Writing this has actually proved to be really difficult and, in the end, actually made me feel a little cruel. Before I read the book, I'd expected to be making the odd grudging concession here and there about the plot's pace, the quality of some of the jokes or the comedic value of some of the absurd situations, but I won't be able to do that.
I'm struggling to think of something nice to say about it, and all I can think of is - at least he likes Greeks.
Littlejohn has created a dystopian novel that gives us a glimpse of what right wing blowhards were frightened of in the lead up to 9/11, like how the Mad Max movies show us what worried people in the 80s.
With Mad Max, we find out that people in the 80s were scared of societal collapse, nuclear war and crossbow wielding hoons in arseless chaps. 'To Hell in a Hadcart' shows us fear of gypsies, asylum seekers and a reduction in the speed limit. What Littlejohn has done is create a Britain in which his columns would actually make sense. It's a bit more pedestrian.*
The more famous reviews of the novel reveal the racist undercurrents, absurd sexual practices and how excruciating some of the gags are, but they don't really begin to scratch the surface.
None of them cover how much the plot is driven by absurd coincidences, how excruciating the writing is, how it reads like it's been cobbled together from rejected scripts for 'The Sweeney' and 'Minder', how the characterisation veers between the wooden and the grotesque, how bad the jokes are (they're actually capable of causing physical pain), how much the novel is used to childishly attack people Littlejohn doesn't like or how it hints at something worrying about his view of sex.
Did that last one make you shudder? You haven't read the novel.
There is so much to say about the book that I'm going to have to split the review over a couple of posts. Any less, and I'd be robbing you of too many 'Jesus Christ, really?' moments, and you'd have less of an idea of what it's like to read the thing.
This post will be about absurd coincidences and the most frustrating thing about reading the novel.
But first, the plot. Mickey is a salt of the earth ex armed police officer who shoots an asylum seeker breaking into his house and is targeted by Marxist plotters who have infiltrated the justice system, made it obsessed with racism and political correctness and skewed the system to favour criminals over victims.
Show and tell
If there's ever a joke or point that Littlejohn thinks might be a bit too subtle, he explains it in full afterwards. He seems to have misinterpreted the creative writing maxim of 'show, not tell,' as meaning, 'show, and then tell in as patronising a manner as possible, trusting your reader to understand nothing!' The trouble is, he's as heavy handed as Lenny in 'Of Mice and Men' in the first place so you have to endure some crap point twice.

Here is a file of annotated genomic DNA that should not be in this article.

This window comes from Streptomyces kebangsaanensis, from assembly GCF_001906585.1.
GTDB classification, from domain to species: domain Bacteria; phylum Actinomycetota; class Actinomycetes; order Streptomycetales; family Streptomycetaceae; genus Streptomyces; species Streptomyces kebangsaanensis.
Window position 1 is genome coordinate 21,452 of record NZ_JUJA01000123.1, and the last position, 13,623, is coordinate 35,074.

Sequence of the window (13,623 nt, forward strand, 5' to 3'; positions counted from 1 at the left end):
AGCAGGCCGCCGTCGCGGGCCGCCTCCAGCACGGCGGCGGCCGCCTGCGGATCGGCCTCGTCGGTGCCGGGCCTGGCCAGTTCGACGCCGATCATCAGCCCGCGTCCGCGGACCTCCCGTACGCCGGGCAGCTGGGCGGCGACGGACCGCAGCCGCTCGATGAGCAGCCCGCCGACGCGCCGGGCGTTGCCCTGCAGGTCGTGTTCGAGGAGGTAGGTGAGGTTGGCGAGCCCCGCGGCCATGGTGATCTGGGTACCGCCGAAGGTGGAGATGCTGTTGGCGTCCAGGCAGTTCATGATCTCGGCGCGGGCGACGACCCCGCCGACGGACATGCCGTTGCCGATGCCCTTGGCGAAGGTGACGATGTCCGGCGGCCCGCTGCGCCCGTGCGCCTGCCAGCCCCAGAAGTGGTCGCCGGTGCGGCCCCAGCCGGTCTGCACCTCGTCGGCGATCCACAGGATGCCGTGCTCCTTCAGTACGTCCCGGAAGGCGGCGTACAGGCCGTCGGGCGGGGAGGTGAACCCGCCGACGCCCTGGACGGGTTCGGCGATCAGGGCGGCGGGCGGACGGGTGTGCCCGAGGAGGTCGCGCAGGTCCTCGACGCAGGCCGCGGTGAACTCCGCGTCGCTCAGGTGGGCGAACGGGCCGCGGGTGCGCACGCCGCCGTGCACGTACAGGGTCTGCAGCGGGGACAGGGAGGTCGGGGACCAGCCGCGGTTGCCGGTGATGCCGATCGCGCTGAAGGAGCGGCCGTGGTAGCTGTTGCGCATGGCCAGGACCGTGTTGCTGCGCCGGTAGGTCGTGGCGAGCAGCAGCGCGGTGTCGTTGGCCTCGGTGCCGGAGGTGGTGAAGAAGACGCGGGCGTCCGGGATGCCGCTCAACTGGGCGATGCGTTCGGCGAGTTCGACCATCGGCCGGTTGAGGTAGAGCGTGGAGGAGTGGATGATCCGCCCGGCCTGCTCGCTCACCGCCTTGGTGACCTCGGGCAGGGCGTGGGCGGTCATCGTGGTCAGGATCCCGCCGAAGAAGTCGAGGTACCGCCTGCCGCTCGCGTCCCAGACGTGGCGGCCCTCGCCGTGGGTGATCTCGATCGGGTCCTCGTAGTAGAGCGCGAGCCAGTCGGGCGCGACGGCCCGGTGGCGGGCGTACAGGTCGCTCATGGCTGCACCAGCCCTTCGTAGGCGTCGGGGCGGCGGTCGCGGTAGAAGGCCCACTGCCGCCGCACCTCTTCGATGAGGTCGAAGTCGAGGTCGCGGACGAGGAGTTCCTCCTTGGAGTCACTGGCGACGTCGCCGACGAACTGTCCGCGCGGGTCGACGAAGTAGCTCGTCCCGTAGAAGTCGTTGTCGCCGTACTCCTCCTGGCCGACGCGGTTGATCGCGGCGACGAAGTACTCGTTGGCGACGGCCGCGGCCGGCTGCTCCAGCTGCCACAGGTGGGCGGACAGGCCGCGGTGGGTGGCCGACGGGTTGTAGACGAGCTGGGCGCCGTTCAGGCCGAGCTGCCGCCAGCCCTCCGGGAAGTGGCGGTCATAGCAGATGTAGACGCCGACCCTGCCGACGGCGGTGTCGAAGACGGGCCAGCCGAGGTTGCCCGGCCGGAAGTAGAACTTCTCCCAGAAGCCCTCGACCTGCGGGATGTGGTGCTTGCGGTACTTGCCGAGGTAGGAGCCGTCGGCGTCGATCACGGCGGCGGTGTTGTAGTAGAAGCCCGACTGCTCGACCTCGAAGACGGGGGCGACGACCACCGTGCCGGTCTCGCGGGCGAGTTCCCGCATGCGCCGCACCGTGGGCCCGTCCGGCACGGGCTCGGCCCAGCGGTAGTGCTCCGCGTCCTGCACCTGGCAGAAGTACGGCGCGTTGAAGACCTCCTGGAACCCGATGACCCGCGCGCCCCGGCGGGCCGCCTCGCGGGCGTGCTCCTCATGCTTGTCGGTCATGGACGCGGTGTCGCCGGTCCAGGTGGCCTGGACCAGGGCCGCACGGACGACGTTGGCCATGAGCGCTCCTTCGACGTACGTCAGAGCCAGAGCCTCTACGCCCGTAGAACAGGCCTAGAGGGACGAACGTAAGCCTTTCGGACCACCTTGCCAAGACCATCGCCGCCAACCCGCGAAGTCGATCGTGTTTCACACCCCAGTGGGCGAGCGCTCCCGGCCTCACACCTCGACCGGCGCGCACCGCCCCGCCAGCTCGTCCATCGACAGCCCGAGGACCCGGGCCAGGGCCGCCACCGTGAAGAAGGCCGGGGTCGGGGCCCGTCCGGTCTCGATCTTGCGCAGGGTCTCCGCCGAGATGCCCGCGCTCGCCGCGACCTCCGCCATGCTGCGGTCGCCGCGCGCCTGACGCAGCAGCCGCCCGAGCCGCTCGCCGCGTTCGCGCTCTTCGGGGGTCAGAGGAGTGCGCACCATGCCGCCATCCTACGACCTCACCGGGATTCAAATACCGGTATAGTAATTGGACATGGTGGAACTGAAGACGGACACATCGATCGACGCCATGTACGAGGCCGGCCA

Here's an example. The story proper opens with a radio news broadcast. The news broadcast is a familiar device of the dystopian novel, as it lets the reader know what sort of world they're reading about without clumsy dialogue exposition.
In this broadcast we learn that asylum seekers get meal tickets and are sent to Croydon to claim benefits and a free house when they're apprehended, the speed limit on motorways is 25mph, which causes massive tailbacks, the speed limit on the contraflow system is 15mph, which means the police can arrest hundreds of people and the Deputy Prime Minister has flown off to Venezuela for a nonsense fact-finding mission. "This is Madness," says the presenter, except he's introducing a record rather than commenting.
There, in less than a page, the scene is set. Crazy stuff is happening and it's madness. There's no need for clumsy exposition. That doesn't stop Mickey spending two more pages explaining the whole thing to his wife, Andi (who seems to exist purely to have things explained to, prove Mickey isn't racist because she's Greek, and to give blowjobs) for two further pages, just to mash that tack through the wall with a sledgehammer.
Here's another. Later in the story, Mickey's best mate Ricky (no, he isn't very imaginative with names), the radio presenter who reads out all those news stories about lorry drivers being arrested for eating Yorkies, asylum seekers being given fertility treatment on the NHS and gangs of Kosovan asylum seekers fighting pitched battles, gets mugged at a cashpoint.
Before the mugging, he's a bit of a liberal. We know this because he doesn't want dogs to be turned on beggars. After the attack, he's not so liberal any more. Just as we're thinking, "Oh my god! He hasn't turned another right wing cliche into another major plot point has he?" Mickey lets us know that yes, he has, by flatly saying, "A reactionary is a liberal who's been mugged." This has the same effect as Littlejohn grabbing you by the lapels, violently shaking you and screaming, "Get it? Did you? Did you bladdy get it! Coodernmaykidapp!"
This happens a lot. I spent most of the novel shouting, "We bloody know! We got it from the situation! GAAAH!" and thumping whatever was in front of me.
My, what an amazing coincidence!
The plot is driven almost entirely by implausible coincidences. This could work well if it was turned into a running gag, but it isn't. I don't think we're meant to notice.
This section will take the form of a multiple choice questionnaire. Pay attention, there'll be a test later.
At the beginning of the novel, Mickey is driving his family to Goblin's holiday camp. It is called this purely to set up a blowjob gag later on. Suddenly, asylum seeker attack!